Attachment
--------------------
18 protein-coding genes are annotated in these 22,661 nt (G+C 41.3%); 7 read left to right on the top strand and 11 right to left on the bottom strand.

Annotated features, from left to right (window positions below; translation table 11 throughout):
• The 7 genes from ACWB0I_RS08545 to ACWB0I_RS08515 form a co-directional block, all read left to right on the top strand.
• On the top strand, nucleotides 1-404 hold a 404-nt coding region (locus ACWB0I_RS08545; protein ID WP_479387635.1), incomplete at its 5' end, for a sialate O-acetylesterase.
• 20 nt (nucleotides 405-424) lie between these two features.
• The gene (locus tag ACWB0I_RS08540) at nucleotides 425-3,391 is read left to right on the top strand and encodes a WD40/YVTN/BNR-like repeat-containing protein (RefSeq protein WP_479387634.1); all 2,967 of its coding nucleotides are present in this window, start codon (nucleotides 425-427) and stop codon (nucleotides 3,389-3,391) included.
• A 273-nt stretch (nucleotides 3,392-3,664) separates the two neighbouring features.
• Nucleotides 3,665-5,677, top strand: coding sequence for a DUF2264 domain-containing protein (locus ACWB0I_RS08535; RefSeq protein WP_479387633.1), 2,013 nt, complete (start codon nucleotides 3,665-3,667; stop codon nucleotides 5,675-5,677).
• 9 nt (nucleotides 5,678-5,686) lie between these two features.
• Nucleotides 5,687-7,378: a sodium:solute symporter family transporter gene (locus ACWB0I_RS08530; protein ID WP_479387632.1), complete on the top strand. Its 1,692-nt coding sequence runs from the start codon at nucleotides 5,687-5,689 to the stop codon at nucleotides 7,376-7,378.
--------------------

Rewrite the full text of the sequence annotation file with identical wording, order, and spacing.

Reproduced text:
18 protein-coding genes are annotated in these 22,661 nt (G+C 41.3%); 7 read left to right on the top strand and 11 right to left on the bottom strand.

Annotated features, from left to right (window positions below; translation table 11 throughout):
• The 7 genes from ACWB0I_RS08545 to ACWB0I_RS08515 form a co-directional block, all read left to right on the top strand.
• On the top strand, nucleotides 1-404 hold a 404-nt coding region (locus ACWB0I_RS08545; protein ID WP_479387635.1), incomplete at its 5' end, for a sialate O-acetylesterase.
• 20 nt (nucleotides 405-424) lie between these two features.
• The gene (locus tag ACWB0I_RS08540) at nucleotides 425-3,391 is read left to right on the top strand and encodes a WD40/YVTN/BNR-like repeat-containing protein (RefSeq protein WP_479387634.1); all 2,967 of its coding nucleotides are present in this window, start codon (nucleotides 425-427) and stop codon (nucleotides 3,389-3,391) included.
• A 273-nt stretch (nucleotides 3,392-3,664) separates the two neighbouring features.
• Nucleotides 3,665-5,677, top strand: coding sequence for a DUF2264 domain-containing protein (locus ACWB0I_RS08535; RefSeq protein WP_479387633.1), 2,013 nt, complete (start codon nucleotides 3,665-3,667; stop codon nucleotides 5,675-5,677).
• 9 nt (nucleotides 5,678-5,686) lie between these two features.
• Nucleotides 5,687-7,378: a sodium:solute symporter family transporter gene (locus ACWB0I_RS08530; protein ID WP_479387632.1), complete on the top strand. Its 1,692-nt coding sequence runs from the start codon at nucleotides 5,687-5,689 to the stop codon at nucleotides 7,376-7,378.